7. Bill-bust your bank statement
Trawl through your bank statement and review outgoings for unnecessary bills. Changing energy suppliers is incredibly easy through platforms like uswitch.com. Switch to a Sim-only contract if you have come to the end of a mobile phone deal and are still happy with the handset. Make a note in your diary a month or six weeks before your home and car insurances are up for renewal so you have time to find competing quotes. Review your subscription services. Do you really need them all? This exercise has saved one client more than £1,000 a year.
8. Review cash savings accounts
Are your cash savings languishing in a current account? Consider moving them to National Savings & Investments (NS&I). It may not offer the highest rate, but it consistently pays more than many banks or building societies. The NS&I income bond no-notice account pays 1.15 per cent gross a year, compared with 0.05 per cent for a comparable account with some High Street banks. At those rates, £100,000 over two years will generate £2,213 more interest from the NS&I account.
NS&I is government-guaranteed, so the only limits on how much you can safely invest are the account limits — up to £2m.
9. Review your investments
Potentially depressing at the moment, but review your investments to ensure they are in the right place. Make sure you are still taking the correct level of risk (your risk profile might have changed if you have just retired or lost your job).
Matching an investment portfolio accurately to your risk profile is one of the hardest tasks for DIY investors. Too many are taking on more risk than they understand; others too little. A good adviser or wealth manager can help with this, saving more than they cost. Ask how they have performed against industry peer group benchmarks like the Asset Risk Consultants (ARC) Private Client Indices. Most reputable managers will subscribe to this set of indices for the sake of transparency.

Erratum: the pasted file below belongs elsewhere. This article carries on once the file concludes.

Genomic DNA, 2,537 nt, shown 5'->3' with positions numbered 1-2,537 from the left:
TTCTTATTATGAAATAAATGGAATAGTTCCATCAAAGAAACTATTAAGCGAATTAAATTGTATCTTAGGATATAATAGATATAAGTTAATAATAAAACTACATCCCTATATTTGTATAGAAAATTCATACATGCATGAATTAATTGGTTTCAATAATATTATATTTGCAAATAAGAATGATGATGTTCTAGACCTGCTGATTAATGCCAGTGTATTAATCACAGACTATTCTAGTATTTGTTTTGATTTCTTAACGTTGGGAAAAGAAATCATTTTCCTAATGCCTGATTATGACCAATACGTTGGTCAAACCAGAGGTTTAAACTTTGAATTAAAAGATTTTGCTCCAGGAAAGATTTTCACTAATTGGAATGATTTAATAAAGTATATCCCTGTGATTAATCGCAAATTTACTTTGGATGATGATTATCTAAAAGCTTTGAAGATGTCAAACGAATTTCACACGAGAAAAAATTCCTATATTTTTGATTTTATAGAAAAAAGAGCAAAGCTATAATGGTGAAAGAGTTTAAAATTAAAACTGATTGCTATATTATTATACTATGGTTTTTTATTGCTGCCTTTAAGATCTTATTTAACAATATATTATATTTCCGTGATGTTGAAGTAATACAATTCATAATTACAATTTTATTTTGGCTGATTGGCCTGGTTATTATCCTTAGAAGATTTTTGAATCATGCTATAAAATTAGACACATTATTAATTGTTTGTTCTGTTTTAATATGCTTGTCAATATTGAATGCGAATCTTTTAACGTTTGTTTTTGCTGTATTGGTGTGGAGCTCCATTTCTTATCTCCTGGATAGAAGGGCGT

If relevant, review your company pension to ensure you are making the optimum level of contribution. Most pensions offer a choice of risk options and a moderately cautious default option. Too many investors under 50 who can afford a higher risk profile opt for the default option because it is easiest. It could cost them tens of thousands of pounds in their pension pot at retirement. Take advice if you are heading close to the lifetime allowance (£1,073,000 this year).
Consider setting up monthly contributions to drip-feed money into the markets if you are worried about investing any lump sums.
You might have lots of pensions and other investments in different places. Think about consolidating some to reduce the administrative burden (and, potentially, costs) — but be careful that you do not inadvertently sacrifice useful pension benefits in the process.
10. Use your tax allowances
Each of us has a number of tax allowances in a year (Isas, pension tax relief, capital gains tax etc). It is important to make the best use of them. It may be beneficial for married couples and civil partners to divide assets between them to make the most of these various allowances.
And breathe! This regime may feel painful. The bad news is that you should do it every year. The good news is that wealth fitness, like health fitness, hurts less with regular exercise.
By Charles Calkin
Posted on 8 June 2020